Nebraska broadband chief dishes on bureaucratic roadblocks for mapping, BEAD

Patrick Redmond, Nebraska’s interim broadband director, described his workspace as “an office of one.” Given the Nebraska Broadband Office was just created in January, he told Fierce “there’s a big learning curve” in tackling the broadband landscape.

One order of business is to get the state’s broadband maps up and running. Redmond said Nebraska has been working with a vendor since February to develop a map prototype. Nebraska aims to create a map that will “overlay every single funding source that targets broadband here in the state.”

“So when you take a look at it, as a constituent or as a broadband provider, you can say ‘okay, so we have these locations that are unserved, these locations that are underserved and now I can overlay these funding sources to take those locations off the table,” he said.

But tracking the map’s progress is tricky, as Redmond pointed out the Nebraska Public Service Commission – not the state broadband office – is in charge of creating and maintaining the map.

“I’ve just been told that [the map is] in a working way and that we’re tweaking it, I haven’t actually seen it yet,” he said.

However, state legislation introduced in January aims to shift mapping responsibilities to Redmond’s office. He said the bill is in its final reading and “should pass probably in the next two to three weeks.”

Once passed, the bill will also allow the state broadband office to leverage funds from the $42.5 billion Broadband, Access, Equity and Deployment (BEAD) program. But Redmond noted the structure of Nebraska’s legislature has slowed down the process of getting the legislation across the finish line.

“We’ve only had five bills passed in 75 days, so you can imagine,” he said. “It’s a little bit complicated, because some broadband functionality will remain with the Public Service Commission, but others will be moved to the broadband office. It’s a whole spaghetti-ball of problems.”

It isn’t Nebraska’s only legislative roadblock for broadband. State law currently prohibits municipal entities from providing broadband. Nebraska’s legislature in January introduced a bill that would alleviate those restrictions, but no action has been taken on it thus far.

“I talked with the state legislature about that. We had negotiations going over it as well,” said Redmond. “I imagine it’ll come back in the future, but I don’t think there’s an avenue with the current session just based on what I’ve seen.”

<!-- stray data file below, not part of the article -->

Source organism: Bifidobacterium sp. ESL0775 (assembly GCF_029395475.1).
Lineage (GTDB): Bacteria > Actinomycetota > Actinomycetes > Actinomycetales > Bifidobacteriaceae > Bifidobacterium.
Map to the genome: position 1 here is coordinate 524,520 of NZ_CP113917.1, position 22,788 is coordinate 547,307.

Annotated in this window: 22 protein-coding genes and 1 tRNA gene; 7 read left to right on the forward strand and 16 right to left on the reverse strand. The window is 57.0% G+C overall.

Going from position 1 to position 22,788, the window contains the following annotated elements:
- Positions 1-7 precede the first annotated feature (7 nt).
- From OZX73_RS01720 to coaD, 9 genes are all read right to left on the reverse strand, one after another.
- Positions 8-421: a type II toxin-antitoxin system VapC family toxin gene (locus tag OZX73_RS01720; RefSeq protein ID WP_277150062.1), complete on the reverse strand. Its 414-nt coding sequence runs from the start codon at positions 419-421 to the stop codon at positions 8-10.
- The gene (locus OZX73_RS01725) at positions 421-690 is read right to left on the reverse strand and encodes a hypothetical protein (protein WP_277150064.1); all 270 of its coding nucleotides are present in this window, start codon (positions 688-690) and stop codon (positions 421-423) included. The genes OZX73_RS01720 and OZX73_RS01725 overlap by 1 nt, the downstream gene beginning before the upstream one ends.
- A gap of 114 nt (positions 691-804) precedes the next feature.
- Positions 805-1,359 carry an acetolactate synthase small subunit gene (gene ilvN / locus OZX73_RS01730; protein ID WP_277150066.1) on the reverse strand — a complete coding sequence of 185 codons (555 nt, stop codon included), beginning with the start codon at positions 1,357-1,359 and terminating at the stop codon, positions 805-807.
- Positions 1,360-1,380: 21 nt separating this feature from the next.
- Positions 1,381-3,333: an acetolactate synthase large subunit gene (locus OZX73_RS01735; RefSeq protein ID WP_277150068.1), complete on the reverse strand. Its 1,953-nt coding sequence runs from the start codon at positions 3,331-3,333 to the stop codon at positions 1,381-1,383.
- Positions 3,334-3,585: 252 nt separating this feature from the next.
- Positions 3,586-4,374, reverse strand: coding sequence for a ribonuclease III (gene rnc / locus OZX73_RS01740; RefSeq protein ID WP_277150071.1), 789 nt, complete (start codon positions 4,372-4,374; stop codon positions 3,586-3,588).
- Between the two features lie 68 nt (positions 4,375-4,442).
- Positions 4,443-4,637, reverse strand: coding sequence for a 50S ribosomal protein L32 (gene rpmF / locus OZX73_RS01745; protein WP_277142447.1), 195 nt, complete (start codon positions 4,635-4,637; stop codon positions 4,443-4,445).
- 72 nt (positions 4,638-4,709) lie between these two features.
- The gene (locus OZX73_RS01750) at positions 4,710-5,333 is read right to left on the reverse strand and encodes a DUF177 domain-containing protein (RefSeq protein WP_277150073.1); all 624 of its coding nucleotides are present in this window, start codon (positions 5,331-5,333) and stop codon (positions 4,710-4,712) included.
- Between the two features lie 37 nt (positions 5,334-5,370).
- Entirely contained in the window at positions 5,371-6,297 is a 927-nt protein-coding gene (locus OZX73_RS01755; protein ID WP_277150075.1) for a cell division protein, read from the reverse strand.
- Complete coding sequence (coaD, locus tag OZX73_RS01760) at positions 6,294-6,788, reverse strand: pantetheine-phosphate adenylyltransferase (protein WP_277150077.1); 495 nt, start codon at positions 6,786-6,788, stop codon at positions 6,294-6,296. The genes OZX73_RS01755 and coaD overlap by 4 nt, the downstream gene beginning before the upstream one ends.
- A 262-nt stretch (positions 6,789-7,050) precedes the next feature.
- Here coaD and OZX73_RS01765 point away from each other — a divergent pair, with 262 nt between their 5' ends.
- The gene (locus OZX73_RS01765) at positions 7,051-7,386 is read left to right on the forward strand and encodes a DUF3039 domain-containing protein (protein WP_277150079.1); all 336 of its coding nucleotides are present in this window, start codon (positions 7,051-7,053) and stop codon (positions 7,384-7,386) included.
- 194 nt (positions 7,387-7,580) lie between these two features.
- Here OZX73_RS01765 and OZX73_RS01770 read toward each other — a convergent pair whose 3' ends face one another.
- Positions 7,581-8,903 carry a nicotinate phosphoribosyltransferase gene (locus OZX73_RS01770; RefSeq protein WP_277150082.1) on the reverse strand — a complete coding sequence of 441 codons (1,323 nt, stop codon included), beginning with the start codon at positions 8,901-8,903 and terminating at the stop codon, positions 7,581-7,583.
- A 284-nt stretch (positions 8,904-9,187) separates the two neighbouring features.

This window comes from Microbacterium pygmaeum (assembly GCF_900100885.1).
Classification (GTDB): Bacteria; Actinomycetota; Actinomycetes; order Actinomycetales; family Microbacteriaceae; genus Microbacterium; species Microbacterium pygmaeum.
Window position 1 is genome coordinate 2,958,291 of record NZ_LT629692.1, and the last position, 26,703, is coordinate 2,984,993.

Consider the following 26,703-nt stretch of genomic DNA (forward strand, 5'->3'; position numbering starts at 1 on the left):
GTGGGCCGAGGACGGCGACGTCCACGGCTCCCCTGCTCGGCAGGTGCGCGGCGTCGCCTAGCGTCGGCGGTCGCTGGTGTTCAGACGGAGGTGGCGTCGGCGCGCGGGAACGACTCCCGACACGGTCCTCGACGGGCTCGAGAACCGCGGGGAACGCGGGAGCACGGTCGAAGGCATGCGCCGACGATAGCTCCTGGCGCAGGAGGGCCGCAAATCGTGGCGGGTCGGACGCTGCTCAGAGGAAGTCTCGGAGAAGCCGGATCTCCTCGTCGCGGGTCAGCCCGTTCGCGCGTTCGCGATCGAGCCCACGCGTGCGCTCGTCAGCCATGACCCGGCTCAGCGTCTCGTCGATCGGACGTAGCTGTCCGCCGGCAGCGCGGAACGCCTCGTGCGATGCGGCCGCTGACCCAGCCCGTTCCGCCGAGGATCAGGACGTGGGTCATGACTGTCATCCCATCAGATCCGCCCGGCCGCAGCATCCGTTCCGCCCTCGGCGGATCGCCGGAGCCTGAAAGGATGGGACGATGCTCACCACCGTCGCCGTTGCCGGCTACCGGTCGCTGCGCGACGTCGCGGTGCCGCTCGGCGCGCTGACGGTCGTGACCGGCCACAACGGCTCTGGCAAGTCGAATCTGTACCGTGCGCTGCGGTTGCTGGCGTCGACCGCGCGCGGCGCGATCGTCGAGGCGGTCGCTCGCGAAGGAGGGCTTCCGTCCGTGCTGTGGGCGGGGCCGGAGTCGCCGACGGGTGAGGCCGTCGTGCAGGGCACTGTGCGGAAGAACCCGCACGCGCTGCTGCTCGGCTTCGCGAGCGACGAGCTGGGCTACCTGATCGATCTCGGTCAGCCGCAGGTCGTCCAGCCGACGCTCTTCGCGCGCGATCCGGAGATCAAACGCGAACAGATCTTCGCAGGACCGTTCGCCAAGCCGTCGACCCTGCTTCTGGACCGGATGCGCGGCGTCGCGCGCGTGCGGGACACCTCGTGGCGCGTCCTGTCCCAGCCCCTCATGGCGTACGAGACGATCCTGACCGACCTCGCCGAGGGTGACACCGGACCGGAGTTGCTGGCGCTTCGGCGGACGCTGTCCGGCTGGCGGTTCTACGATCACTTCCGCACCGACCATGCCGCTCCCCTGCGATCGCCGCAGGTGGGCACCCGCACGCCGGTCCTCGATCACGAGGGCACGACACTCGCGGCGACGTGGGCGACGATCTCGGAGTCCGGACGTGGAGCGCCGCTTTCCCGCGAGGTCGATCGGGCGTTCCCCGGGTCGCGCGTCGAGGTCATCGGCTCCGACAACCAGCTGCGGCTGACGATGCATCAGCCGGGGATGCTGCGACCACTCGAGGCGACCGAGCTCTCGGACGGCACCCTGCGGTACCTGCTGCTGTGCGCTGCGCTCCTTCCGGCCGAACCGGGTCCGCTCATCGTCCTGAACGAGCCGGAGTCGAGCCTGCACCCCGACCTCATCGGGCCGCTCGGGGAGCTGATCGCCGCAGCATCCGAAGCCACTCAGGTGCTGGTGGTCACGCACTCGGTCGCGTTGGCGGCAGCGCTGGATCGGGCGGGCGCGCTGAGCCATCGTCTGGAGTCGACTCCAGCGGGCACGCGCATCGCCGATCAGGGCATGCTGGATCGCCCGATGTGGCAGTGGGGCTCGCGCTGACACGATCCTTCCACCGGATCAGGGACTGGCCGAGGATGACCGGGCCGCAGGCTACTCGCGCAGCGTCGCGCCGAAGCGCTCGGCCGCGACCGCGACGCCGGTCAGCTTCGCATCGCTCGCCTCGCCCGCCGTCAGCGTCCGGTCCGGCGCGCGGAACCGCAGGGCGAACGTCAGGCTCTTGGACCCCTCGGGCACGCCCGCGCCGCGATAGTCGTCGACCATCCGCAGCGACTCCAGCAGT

When the BEAD money starts flowing, Redmond anticipates network maintenance will remain a key concern for Nebraska. In some high-cost areas, “the business case still isn’t there for ongoing service without some support from the government, whether that be federal or state.”

Redmond went on to say, “if I’m talking with a company’s CEO and I’m saying ‘hey, we’re looking at this area out in the Sandhills, we’d like to see to some buildout there because they’re currently unserved,’ they get back to me and say, ‘okay, we could do that…but how are we going to continue that service?’”

Providers have to ensure their networks have complete uptime, which in turn drives up maintenance costs. Raising prices for broadband customers isn’t an option, “especially through the BEAD program, where you have to have that low-cost option,” he noted.


Speaking more broadly on Nebraska’s broadband landscape, Redmond described it as a rural-urban divide, in which urban areas usually have a lower cost threshold due to the density of customers.

“We have territories that have like 0.3 residents per square mile, it’s really difficult when you’re looking at individuals that are that spread out,” he explained. “The ruralness of the state is very different from what you see on the eastern seaboard in a state like Vermont or even nearby neighbors…smaller states that have most of their population concentrated in certain areas.”

Terrain can be a hindrance for deployment as well, especially in the western parts of the state where there is more rocky terrain than in eastern Nebraska, which contains more soil.

“Particularly if you get away from dense areas, that’s when you’re looking at fixed wireless as a much more reasonable solution under the BEAD guidance, than fiber for that kind of terrain issue,” Redmond said, noting states like Arkansas and Missouri flagged similar problems with trying to deploy fiber in mountainous areas.

Closing thoughts

If there’s anything the federal government should focus on in its broadband efforts, it’s network maintenance and ongoing support for BEAD as well as programs like the Universal Service Fund, Redmond said.

“Just getting back to that maintenance component, that concern I think is something that the feds should be looking at, if there is some such way they can provide ongoing funding for a lot of these federal programs that they’ve authorized,” he stated. “For example with BEAD, if there is some way these companies can get assistance when it comes to maintenance of their systems.”